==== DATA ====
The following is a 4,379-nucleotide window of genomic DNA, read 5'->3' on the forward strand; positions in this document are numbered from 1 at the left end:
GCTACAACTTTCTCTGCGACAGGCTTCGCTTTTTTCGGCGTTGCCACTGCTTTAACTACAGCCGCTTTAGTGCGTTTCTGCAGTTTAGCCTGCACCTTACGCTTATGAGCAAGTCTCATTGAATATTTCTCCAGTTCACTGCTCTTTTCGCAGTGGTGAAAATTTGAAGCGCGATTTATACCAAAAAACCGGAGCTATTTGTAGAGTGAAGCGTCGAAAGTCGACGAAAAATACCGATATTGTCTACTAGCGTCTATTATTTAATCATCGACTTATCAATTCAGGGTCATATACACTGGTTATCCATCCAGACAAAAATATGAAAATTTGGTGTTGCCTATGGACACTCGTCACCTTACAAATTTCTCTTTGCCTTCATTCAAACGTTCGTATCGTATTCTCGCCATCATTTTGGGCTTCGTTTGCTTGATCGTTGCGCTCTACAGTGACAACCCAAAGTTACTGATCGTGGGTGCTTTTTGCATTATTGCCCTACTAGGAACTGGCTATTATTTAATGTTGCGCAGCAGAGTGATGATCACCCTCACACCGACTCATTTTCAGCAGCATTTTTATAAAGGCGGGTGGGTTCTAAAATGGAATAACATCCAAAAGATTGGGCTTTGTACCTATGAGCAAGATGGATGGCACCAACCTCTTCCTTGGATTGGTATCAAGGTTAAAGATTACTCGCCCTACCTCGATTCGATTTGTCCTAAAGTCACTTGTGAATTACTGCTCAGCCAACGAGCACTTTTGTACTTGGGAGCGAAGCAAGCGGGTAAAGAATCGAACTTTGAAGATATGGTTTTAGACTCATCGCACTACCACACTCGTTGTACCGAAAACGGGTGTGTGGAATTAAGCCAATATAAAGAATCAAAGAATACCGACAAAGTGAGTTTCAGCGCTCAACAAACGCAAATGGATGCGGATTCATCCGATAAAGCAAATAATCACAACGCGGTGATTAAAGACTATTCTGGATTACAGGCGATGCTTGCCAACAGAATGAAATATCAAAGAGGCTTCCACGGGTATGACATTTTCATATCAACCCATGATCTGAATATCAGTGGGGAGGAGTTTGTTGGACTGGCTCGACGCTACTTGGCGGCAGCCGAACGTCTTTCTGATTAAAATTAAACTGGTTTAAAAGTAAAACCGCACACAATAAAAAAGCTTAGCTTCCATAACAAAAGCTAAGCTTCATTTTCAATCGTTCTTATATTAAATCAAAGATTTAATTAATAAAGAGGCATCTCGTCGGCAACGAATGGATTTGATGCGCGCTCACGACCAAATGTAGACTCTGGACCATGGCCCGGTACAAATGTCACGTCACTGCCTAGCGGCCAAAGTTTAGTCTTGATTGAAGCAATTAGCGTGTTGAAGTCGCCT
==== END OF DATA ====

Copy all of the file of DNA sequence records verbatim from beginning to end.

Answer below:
The following is a 4,379-nucleotide window of genomic DNA, read 5'->3' on the forward strand; positions in this document are numbered from 1 at the left end:
GCTACAACTTTCTCTGCGACAGGCTTCGCTTTTTTCGGCGTTGCCACTGCTTTAACTACAGCCGCTTTAGTGCGTTTCTGCAGTTTAGCCTGCACCTTACGCTTATGAGCAAGTCTCATTGAATATTTCTCCAGTTCACTGCTCTTTTCGCAGTGGTGAAAATTTGAAGCGCGATTTATACCAAAAAACCGGAGCTATTTGTAGAGTGAAGCGTCGAAAGTCGACGAAAAATACCGATATTGTCTACTAGCGTCTATTATTTAATCATCGACTTATCAATTCAGGGTCATATACACTGGTTATCCATCCAGACAAAAATATGAAAATTTGGTGTTGCCTATGGACACTCGTCACCTTACAAATTTCTCTTTGCCTTCATTCAAACGTTCGTATCGTATTCTCGCCATCATTTTGGGCTTCGTTTGCTTGATCGTTGCGCTCTACAGTGACAACCCAAAGTTACTGATCGTGGGTGCTTTTTGCATTATTGCCCTACTAGGAACTGGCTATTATTTAATGTTGCGCAGCAGAGTGATGATCACCCTCACACCGACTCATTTTCAGCAGCATTTTTATAAAGGCGGGTGGGTTCTAAAATGGAATAACATCCAAAAGATTGGGCTTTGTACCTATGAGCAAGATGGATGGCACCAACCTCTTCCTTGGATTGGTATCAAGGTTAAAGATTACTCGCCCTACCTCGATTCGATTTGTCCTAAAGTCACTTGTGAATTACTGCTCAGCCAACGAGCACTTTTGTACTTGGGAGCGAAGCAAGCGGGTAAAGAATCGAACTTTGAAGATATGGTTTTAGACTCATCGCACTACCACACTCGTTGTACCGAAAACGGGTGTGTGGAATTAAGCCAATATAAAGAATCAAAGAATACCGACAAAGTGAGTTTCAGCGCTCAACAAACGCAAATGGATGCGGATTCATCCGATAAAGCAAATAATCACAACGCGGTGATTAAAGACTATTCTGGATTACAGGCGATGCTTGCCAACAGAATGAAATATCAAAGAGGCTTCCACGGGTATGACATTTTCATATCAACCCATGATCTGAATATCAGTGGGGAGGAGTTTGTTGGACTGGCTCGACGCTACTTGGCGGCAGCCGAACGTCTTTCTGATTAAAATTAAACTGGTTTAAAAGTAAAACCGCACACAATAAAAAAGCTTAGCTTCCATAACAAAAGCTAAGCTTCATTTTCAATCGTTCTTATATTAAATCAAAGATTTAATTAATAAAGAGGCATCTCGTCGGCAACGAATGGATTTGATGCGCGCTCACGACCAAATGTAGACTCTGGACCATGGCCCGGTACAAATGTCACGTCACTGCCTAGCGGCCAAAGTTTAGTCTTGATTGAAGCAATTAGCGTGTTGAAGTCGCCT